Yoga evolved several thousand years ago, in India, as a system of self-enlightenment. Today, in spite of all the benefits of 21st- century living, more and more people are turning to yoga for inspiration, confirming its timeless appeal.
The meaning of yoga
Originally, yoga evolves as a way of feeling closer to a higher, divine presence, and the focus of yoga practice was spiritual rather than physical. Today, yoga can can be enjoyed as a physical discipline, known as hatha yoga, as well as spiritual one. Many people still find that practising yoga can help to deepen their faith.
The Indians sages, or gurus, who first developed the idea of yoga believed that to attain spiritual enlightenment required a systematic approach. They devised a code of practice to follow in order to achieve all-round health, and believed that by training the physical body- the first step in yoga - they could tame the mind, improve the concentration, and find their inner self, or soul.
Nature knows best
The gurus sought their initial inspiration from the natural world around them. They watch and studied the patterns of nature and the behaviour of animals with a specific passion. They marvelled at the power and focus of predatory creatures and birds as they hunted, at their ability to conserve energy and to sleep soundly when the opportunity arose.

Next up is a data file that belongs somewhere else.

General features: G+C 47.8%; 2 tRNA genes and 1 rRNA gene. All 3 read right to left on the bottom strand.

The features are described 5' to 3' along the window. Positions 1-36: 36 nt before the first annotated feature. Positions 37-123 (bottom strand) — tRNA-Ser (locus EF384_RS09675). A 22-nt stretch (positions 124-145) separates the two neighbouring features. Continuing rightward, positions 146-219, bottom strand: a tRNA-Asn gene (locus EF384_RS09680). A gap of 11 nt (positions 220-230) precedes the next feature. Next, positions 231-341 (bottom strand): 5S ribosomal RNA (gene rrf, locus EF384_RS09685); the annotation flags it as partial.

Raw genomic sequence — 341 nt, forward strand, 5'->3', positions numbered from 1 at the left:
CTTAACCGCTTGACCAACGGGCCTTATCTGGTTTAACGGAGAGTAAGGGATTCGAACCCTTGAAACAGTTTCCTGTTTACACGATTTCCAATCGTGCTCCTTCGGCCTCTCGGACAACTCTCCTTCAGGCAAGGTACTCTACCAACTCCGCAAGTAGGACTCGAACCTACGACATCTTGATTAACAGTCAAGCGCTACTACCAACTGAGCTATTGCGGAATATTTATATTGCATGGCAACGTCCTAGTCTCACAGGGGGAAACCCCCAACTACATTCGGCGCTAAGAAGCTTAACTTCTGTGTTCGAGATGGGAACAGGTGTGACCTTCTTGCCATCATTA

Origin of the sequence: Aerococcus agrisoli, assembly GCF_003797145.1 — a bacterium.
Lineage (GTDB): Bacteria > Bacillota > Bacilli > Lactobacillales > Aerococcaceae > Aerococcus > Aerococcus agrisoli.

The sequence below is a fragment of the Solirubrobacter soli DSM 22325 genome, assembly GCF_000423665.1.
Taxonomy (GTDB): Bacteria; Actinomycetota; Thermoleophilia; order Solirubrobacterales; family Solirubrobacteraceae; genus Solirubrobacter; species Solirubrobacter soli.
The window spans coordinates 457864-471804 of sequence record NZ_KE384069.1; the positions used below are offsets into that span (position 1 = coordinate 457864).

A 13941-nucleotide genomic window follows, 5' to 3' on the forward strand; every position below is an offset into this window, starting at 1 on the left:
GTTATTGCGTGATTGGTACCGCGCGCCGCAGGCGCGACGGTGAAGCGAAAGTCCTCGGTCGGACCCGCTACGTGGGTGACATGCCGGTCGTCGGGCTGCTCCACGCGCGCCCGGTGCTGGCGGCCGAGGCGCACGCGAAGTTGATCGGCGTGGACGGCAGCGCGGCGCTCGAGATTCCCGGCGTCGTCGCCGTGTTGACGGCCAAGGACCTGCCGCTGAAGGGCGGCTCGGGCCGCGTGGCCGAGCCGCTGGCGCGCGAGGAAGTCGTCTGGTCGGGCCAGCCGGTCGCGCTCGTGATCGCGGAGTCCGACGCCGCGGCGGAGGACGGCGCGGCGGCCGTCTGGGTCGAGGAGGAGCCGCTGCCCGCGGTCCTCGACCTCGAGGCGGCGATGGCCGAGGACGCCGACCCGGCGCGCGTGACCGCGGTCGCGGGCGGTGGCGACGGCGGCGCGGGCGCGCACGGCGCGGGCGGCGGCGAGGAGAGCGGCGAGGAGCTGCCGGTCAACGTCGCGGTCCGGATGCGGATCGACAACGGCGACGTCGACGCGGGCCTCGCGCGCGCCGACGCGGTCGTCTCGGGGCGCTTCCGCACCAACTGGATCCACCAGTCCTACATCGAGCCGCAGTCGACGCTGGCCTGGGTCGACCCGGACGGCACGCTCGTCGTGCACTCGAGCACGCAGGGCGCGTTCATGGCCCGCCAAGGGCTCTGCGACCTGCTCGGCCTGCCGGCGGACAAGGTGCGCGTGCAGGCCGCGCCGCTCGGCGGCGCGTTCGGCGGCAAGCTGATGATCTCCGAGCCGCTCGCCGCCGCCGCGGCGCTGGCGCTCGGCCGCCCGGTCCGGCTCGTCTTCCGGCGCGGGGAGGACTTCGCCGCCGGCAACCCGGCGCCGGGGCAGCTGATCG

Admiring this balanced, instinctive way of living, the yogis- the gurus who developed and practised the yoga philosophy-began to imitate the way the animals moved and behaved , and soon they found themselves empowered with special qualities. And so the classical asanas, or animal postures, were born.
What the yogis learned
The gurus observed the breathing patterns of animals , and note that animals with slow heart rates, like the elephant and the tortoise, lived much longer than agile and nervous animals with quick heart rates, such as mice and rabbits.
They saw the sun as the centre of their energy universe after watching how plants and flowers grow upwards to bask in its warmth and energy. They admired the huge trees because they were at the same time strong and flexible, rooted firmly in the ground but with branches moving freely in the wind. Seeing these attributes as metaphors for a human code of living, they saw that people could be happier and healthier if they, too, could be both grounded and flexible.